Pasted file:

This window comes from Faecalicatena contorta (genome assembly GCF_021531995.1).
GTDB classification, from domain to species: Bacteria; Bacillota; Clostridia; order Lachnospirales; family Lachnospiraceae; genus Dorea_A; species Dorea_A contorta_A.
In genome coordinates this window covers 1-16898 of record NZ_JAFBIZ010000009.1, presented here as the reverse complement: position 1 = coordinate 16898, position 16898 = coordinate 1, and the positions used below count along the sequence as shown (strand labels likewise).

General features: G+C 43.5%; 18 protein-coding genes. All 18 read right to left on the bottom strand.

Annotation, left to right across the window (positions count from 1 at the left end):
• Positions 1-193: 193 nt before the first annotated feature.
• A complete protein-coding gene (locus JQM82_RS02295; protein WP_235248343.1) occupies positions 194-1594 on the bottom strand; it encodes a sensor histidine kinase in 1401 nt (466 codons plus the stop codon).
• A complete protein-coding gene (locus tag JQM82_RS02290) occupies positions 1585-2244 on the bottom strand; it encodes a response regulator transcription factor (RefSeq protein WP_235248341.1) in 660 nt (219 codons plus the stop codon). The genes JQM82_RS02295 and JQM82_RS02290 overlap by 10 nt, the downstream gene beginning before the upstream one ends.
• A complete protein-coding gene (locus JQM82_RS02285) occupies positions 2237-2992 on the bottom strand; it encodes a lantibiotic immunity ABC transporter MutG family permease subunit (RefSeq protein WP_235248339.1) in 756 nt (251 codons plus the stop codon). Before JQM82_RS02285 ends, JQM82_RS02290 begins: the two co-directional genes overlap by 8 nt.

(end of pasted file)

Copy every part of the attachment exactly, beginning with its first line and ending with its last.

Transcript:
This window comes from Faecalicatena contorta (genome assembly GCF_021531995.1).
GTDB classification, from domain to species: Bacteria; Bacillota; Clostridia; order Lachnospirales; family Lachnospiraceae; genus Dorea_A; species Dorea_A contorta_A.
In genome coordinates this window covers 1-16898 of record NZ_JAFBIZ010000009.1, presented here as the reverse complement: position 1 = coordinate 16898, position 16898 = coordinate 1, and the positions used below count along the sequence as shown (strand labels likewise).

General features: G+C 43.5%; 18 protein-coding genes. All 18 read right to left on the bottom strand.

Annotation, left to right across the window (positions count from 1 at the left end):
• Positions 1-193: 193 nt before the first annotated feature.
• A complete protein-coding gene (locus JQM82_RS02295; protein WP_235248343.1) occupies positions 194-1594 on the bottom strand; it encodes a sensor histidine kinase in 1401 nt (466 codons plus the stop codon).
• A complete protein-coding gene (locus tag JQM82_RS02290) occupies positions 1585-2244 on the bottom strand; it encodes a response regulator transcription factor (RefSeq protein WP_235248341.1) in 660 nt (219 codons plus the stop codon). The genes JQM82_RS02295 and JQM82_RS02290 overlap by 10 nt, the downstream gene beginning before the upstream one ends.
• A complete protein-coding gene (locus JQM82_RS02285) occupies positions 2237-2992 on the bottom strand; it encodes a lantibiotic immunity ABC transporter MutG family permease subunit (RefSeq protein WP_235248339.1) in 756 nt (251 codons plus the stop codon). Before JQM82_RS02285 ends, JQM82_RS02290 begins: the two co-directional genes overlap by 8 nt.